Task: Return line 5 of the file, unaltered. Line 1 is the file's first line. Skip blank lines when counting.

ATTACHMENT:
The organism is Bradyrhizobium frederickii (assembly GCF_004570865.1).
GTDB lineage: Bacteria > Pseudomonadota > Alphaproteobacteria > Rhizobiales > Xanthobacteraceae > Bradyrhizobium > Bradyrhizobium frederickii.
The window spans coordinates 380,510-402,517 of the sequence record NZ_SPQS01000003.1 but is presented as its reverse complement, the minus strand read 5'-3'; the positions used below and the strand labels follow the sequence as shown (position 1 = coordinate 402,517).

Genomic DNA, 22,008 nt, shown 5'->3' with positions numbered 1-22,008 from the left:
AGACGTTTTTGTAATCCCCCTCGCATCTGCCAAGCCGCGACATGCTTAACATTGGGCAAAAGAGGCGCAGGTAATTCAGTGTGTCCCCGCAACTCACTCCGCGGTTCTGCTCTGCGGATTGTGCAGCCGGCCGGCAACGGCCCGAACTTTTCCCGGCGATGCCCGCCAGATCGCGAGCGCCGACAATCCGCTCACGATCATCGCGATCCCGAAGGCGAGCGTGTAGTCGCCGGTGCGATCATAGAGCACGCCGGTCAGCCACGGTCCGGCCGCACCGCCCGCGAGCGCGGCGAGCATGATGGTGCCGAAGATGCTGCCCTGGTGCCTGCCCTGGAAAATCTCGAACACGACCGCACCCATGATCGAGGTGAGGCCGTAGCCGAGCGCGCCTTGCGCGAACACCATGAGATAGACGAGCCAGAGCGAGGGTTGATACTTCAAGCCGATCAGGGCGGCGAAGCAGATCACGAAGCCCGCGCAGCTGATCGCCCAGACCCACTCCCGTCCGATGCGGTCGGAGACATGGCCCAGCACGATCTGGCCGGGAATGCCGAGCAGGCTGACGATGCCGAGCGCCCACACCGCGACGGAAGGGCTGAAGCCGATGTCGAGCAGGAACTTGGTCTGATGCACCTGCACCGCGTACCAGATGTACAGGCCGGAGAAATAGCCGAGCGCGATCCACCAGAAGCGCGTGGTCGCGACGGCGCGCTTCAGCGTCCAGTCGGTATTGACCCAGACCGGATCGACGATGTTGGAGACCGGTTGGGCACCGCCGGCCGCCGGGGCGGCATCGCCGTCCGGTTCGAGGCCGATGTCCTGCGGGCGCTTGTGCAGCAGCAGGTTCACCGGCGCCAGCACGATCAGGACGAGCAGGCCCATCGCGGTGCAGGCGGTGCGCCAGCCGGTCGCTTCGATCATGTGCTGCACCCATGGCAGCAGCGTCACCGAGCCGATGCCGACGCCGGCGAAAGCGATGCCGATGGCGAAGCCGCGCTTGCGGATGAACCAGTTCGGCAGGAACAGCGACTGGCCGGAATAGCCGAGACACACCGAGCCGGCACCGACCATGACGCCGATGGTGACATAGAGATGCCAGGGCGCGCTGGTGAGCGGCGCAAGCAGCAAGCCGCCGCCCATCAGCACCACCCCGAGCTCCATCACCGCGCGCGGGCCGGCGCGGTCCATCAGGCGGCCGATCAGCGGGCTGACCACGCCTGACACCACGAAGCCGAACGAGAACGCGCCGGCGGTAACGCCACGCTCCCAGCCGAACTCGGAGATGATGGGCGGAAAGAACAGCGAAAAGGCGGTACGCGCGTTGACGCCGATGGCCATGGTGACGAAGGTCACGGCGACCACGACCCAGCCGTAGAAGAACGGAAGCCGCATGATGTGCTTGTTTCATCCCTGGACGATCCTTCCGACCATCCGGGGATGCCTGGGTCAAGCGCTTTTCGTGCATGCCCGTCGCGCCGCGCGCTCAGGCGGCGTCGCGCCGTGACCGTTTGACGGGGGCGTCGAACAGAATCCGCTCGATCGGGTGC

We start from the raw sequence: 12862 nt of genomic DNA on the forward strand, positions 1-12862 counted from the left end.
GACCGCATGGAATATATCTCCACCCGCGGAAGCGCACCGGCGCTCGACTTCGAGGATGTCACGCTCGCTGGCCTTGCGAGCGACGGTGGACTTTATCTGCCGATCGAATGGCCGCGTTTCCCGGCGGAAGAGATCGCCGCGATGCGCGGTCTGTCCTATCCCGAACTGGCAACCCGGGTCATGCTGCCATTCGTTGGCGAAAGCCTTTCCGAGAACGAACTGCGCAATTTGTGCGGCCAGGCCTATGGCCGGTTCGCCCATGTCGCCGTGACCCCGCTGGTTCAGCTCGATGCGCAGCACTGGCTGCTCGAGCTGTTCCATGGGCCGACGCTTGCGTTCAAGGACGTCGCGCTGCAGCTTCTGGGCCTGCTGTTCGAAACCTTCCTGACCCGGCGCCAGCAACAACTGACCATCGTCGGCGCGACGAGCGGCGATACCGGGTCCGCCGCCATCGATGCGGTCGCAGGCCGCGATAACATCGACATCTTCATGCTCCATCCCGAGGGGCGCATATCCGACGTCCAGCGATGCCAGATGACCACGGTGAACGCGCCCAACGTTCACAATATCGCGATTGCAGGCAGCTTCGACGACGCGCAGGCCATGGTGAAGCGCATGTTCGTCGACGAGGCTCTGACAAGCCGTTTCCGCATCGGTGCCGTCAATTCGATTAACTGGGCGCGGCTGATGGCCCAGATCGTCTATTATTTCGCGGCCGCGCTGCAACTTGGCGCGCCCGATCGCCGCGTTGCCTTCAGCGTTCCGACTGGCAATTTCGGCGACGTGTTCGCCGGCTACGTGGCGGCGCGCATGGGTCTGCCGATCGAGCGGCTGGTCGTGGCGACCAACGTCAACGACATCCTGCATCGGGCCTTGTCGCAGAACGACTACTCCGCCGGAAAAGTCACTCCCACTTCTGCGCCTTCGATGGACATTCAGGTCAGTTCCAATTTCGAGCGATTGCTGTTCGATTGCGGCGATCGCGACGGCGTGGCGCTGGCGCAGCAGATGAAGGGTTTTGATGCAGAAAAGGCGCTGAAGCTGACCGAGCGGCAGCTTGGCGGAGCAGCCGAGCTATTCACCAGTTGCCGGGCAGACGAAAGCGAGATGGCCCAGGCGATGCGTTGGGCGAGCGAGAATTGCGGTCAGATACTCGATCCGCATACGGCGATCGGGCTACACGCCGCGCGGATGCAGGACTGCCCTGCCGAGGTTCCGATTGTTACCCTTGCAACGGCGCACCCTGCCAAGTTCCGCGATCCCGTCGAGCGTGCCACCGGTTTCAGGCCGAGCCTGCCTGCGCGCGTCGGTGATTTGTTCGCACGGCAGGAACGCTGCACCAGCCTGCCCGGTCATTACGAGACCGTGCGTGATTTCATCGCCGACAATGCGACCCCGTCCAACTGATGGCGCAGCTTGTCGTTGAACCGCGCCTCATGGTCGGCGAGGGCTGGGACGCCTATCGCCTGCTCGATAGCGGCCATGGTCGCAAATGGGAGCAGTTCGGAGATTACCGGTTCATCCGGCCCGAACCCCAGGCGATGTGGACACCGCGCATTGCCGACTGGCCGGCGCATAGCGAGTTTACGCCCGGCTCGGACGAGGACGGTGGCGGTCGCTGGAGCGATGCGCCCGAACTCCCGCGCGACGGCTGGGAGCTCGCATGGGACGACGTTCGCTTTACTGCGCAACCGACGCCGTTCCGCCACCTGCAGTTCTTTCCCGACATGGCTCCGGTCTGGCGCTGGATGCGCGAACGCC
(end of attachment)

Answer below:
AGACGTTTTTGTAATCCCCCTCGCATCTGCCAAGCCGCGACATGCTTAACATTGGGCAAAAGAGGCGCAGGTAATTCAGTGTGTCCCCGCAACTCACTCCGCGGTTCTGCTCTGCGGATTGTGCAGCCGGCCGGCAACGGCCCGAACTTTTCCCGGCGATGCCCGCCAGATCGCGAGCGCCGACAATCCGCTCACGATCATCGCGATCCCGAAGGCGAGCGTGTAGTCGCCGGTGCGATCATAGAGCACGCCGGTCAGCCACGGTCCGGCCGCACCGCCCGCGAGCGCGGCGAGCATGATGGTGCCGAAGATGCTGCCCTGGTGCCTGCCCTGGAAAATCTCGAACACGACCGCACCCATGATCGAGGTGAGGCCGTAGCCGAGCGCGCCTTGCGCGAACACCATGAGATAGACGAGCCAGAGCGAGGGTTGATACTTCAAGCCGATCAGGGCGGCGAAGCAGATCACGAAGCCCGCGCAGCTGATCGCCCAGACCCACTCCCGTCCGATGCGGTCGGAGACATGGCCCAGCACGATCTGGCCGGGAATGCCGAGCAGGCTGACGATGCCGAGCGCCCACACCGCGACGGAAGGGCTGAAGCCGATGTCGAGCAGGAACTTGGTCTGATGCACCTGCACCGCGTACCAGATGTACAGGCCGGAGAAATAGCCGAGCGCGATCCACCAGAAGCGCGTGGTCGCGACGGCGCGCTTCAGCGTCCAGTCGGTATTGACCCAGACCGGATCGACGATGTTGGAGACCGGTTGGGCACCGCCGGCCGCCGGGGCGGCATCGCCGTCCGGTTCGAGGCCGATGTCCTGCGGGCGCTTGTGCAGCAGCAGGTTCACCGGCGCCAGCACGATCAGGACGAGCAGGCCCATCGCGGTGCAGGCGGTGCGCCAGCCGGTCGCTTCGATCATGTGCTGCACCCATGGCAGCAGCGTCACCGAGCCGATGCCGACGCCGGCGAAAGCGATGCCGATGGCGAAGCCGCGCTTGCGGATGAACCAGTTCGGCAGGAACAGCGACTGGCCGGAATAGCCGAGACACACCGAGCCGGCACCGACCATGACGCCGATGGTGACATAGAGATGCCAGGGCGCGCTGGTGAGCGGCGCAAGCAGCAAGCCGCCGCCCATCAGCACCACCCCGAGCTCCATCACCGCGCGCGGGCCGGCGCGGTCCATCAGGCGGCCGATCAGCGGGCTGACCACGCCTGACACCACGAAGCCGAACGAGAACGCGCCGGCGGTAACGCCACGCTCCCAGCCGAACTCGGAGATGATGGGCGGAAAGAACAGCGAAAAGGCGGTACGCGCGTTGACGCCGATGGCCATGGTGACGAAGGTCACGGCGACCACGACCCAGCCGTAGAAGAACGGAAGCCGCATGATGTGCTTGTTTCATCCCTGGACGATCCTTCCGACCATCCGGGGATGCCTGGGTCAAGCGCTTTTCGTGCATGCCCGTCGCGCCGCGCGCTCAGGCGGCGTCGCGCCGTGACCGTTTGACGGGGGCGTCGAACAGAATCCGCTCGATCGGGTGC